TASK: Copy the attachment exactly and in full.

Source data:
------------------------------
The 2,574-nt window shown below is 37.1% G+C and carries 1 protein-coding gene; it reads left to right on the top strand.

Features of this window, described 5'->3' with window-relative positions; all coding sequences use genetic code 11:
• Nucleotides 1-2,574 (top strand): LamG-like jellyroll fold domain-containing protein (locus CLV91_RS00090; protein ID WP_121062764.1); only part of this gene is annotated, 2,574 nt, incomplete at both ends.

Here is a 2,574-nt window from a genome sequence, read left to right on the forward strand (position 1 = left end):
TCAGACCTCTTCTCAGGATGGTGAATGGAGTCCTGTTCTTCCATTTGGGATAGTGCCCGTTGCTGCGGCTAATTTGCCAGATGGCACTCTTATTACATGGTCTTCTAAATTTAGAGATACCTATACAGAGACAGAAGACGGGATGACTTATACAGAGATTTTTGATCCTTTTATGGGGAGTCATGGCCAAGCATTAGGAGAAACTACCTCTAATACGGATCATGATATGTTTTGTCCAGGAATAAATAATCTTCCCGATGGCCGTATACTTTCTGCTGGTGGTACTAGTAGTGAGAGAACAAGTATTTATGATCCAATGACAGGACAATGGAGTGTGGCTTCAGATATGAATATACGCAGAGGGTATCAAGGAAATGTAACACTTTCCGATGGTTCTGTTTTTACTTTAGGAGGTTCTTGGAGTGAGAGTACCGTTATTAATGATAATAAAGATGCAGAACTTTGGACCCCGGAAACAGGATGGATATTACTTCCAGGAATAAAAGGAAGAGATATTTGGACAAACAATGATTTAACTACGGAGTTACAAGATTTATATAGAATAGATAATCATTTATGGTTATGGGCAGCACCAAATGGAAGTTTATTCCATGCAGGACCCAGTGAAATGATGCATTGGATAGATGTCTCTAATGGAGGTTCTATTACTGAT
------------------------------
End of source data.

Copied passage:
The 2,574-nt window shown below is 37.1% G+C and carries 1 protein-coding gene; it reads left to right on the top strand.

Features of this window, described 5'->3' with window-relative positions; all coding sequences use genetic code 11:
• Nucleotides 1-2,574 (top strand): LamG-like jellyroll fold domain-containing protein (locus CLV91_RS00090; protein ID WP_121062764.1); only part of this gene is annotated, 2,574 nt, incomplete at both ends.

Here is a 2,574-nt window from a genome sequence, read left to right on the forward strand (position 1 = left end):
TCAGACCTCTTCTCAGGATGGTGAATGGAGTCCTGTTCTTCCATTTGGGATAGTGCCCGTTGCTGCGGCTAATTTGCCAGATGGCACTCTTATTACATGGTCTTCTAAATTTAGAGATACCTATACAGAGACAGAAGACGGGATGACTTATACAGAGATTTTTGATCCTTTTATGGGGAGTCATGGCCAAGCATTAGGAGAAACTACCTCTAATACGGATCATGATATGTTTTGTCCAGGAATAAATAATCTTCCCGATGGCCGTATACTTTCTGCTGGTGGTACTAGTAGTGAGAGAACAAGTATTTATGATCCAATGACAGGACAATGGAGTGTGGCTTCAGATATGAATATACGCAGAGGGTATCAAGGAAATGTAACACTTTCCGATGGTTCTGTTTTTACTTTAGGAGGTTCTTGGAGTGAGAGTACCGTTATTAATGATAATAAAGATGCAGAACTTTGGACCCCGGAAACAGGATGGATATTACTTCCAGGAATAAAAGGAAGAGATATTTGGACAAACAATGATTTAACTACGGAGTTACAAGATTTATATAGAATAGATAATCATTTATGGTTATGGGCAGCACCAAATGGAAGTTTATTCCATGCAGGACCCAGTGAAATGATGCATTGGATAGATGTCTCTAATGGAGGTTCTATTACTGAT